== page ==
At approximately 03:20 MST (UTC – 7:00) more than 20 GNSS satellites were visible from a rooftop mounted antenna. Having reconfigured the front-end to accommodate the E5 band, IF data was collected which included Galileo E1 B/C and E5 A/B, GIOVE-B E1 B/C and E5a, GPS L1 C/A and L5, and GLONASS L1 C/A. Following some last minute modifications to GSNRx to include the Galileo E5b signals, the samples were processed, simultaneously tracking GPS and Galileo on both the L1/E1 and L5/E5 frequencies and GLONASS on L1. A screenshot of the receiver in operation is shown in Figure 2.

Figure 2 Screenshot of GSNRx while processing the Galileo PFM signals

The versatility of GSNRx had been exploited in the past when new signals were brought online. In particular, the modular design adapted for PLAN’s software receiver had been utilized to quickly add new signals and new signal processing techniques. Once again this flexibility was drawn upon to facilitate the last-minute addition of the E5b I/Q signals (that very night) and to enable the stand-alone tracking of each signal component. By the same means, of course, this structure could be easily manipulated to enable composite tracking of data/pilot signal pairs or even facilitate vector tracking of all signals in view.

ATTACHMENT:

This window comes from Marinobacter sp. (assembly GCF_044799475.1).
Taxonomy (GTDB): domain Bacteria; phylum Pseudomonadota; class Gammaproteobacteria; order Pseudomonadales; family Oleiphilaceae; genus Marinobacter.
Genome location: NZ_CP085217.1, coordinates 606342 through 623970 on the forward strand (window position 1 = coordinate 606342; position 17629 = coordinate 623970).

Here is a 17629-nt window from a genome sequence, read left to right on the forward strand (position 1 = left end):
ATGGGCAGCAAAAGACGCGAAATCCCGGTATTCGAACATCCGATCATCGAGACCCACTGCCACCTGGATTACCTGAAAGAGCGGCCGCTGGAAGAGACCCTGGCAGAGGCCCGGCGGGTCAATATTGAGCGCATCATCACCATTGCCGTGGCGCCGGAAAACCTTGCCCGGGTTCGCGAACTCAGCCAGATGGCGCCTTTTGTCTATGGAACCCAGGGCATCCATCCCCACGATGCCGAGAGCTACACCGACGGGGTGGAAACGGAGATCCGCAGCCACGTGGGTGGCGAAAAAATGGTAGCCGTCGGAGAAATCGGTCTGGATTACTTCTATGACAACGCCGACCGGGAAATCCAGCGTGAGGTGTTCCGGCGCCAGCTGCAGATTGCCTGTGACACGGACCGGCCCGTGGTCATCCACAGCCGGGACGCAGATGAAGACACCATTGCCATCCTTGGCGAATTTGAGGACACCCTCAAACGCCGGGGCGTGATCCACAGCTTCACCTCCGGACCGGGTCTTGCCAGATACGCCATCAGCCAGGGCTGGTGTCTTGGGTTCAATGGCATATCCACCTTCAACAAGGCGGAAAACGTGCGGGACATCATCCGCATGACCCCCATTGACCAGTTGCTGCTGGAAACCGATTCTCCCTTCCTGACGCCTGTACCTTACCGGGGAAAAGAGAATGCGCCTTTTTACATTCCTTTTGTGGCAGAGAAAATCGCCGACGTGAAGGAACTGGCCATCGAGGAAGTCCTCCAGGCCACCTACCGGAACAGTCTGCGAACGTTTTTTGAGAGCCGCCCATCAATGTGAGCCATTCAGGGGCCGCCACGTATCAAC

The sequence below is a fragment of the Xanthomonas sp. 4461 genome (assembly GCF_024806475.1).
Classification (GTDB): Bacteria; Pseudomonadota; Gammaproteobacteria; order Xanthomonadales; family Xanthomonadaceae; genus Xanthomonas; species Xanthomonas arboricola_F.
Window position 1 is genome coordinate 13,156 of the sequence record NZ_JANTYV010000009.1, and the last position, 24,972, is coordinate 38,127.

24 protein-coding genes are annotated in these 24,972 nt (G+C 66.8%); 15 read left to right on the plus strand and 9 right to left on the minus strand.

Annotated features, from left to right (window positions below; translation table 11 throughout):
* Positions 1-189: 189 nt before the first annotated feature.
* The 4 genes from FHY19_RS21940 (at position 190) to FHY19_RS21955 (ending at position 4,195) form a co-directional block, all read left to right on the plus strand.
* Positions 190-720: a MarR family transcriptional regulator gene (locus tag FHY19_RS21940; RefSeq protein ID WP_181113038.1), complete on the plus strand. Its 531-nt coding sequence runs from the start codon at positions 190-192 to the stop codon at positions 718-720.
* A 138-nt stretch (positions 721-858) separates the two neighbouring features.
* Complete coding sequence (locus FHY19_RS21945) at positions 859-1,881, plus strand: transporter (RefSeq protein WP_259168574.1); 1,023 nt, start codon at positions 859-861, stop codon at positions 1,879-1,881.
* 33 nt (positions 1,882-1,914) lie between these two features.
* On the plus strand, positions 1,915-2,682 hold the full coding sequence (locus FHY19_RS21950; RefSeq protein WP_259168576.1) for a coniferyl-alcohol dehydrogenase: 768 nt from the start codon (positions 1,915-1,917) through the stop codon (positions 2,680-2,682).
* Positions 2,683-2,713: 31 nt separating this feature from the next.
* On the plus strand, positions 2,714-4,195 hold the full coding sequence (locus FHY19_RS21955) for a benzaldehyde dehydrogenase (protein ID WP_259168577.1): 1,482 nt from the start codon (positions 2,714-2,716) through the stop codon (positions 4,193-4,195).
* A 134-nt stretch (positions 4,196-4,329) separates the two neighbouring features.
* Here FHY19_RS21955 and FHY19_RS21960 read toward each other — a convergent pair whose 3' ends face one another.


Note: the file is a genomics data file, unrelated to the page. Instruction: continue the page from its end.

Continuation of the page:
A subset of the raw correlator values for the E1 B, E1 C, E5a I and E5a Q signals are shown in Figure 3, (note that the E1 C values have been offset by -2.0×105 for clarity). A data-rate of 250 symbol/s is clearly visible on the E1 B and E5b signals while a 50 symbol/s stream can be observed on the E5a I signal. The 25 chip secondary code is also evident on E1 C at a rate of 250 chip/s.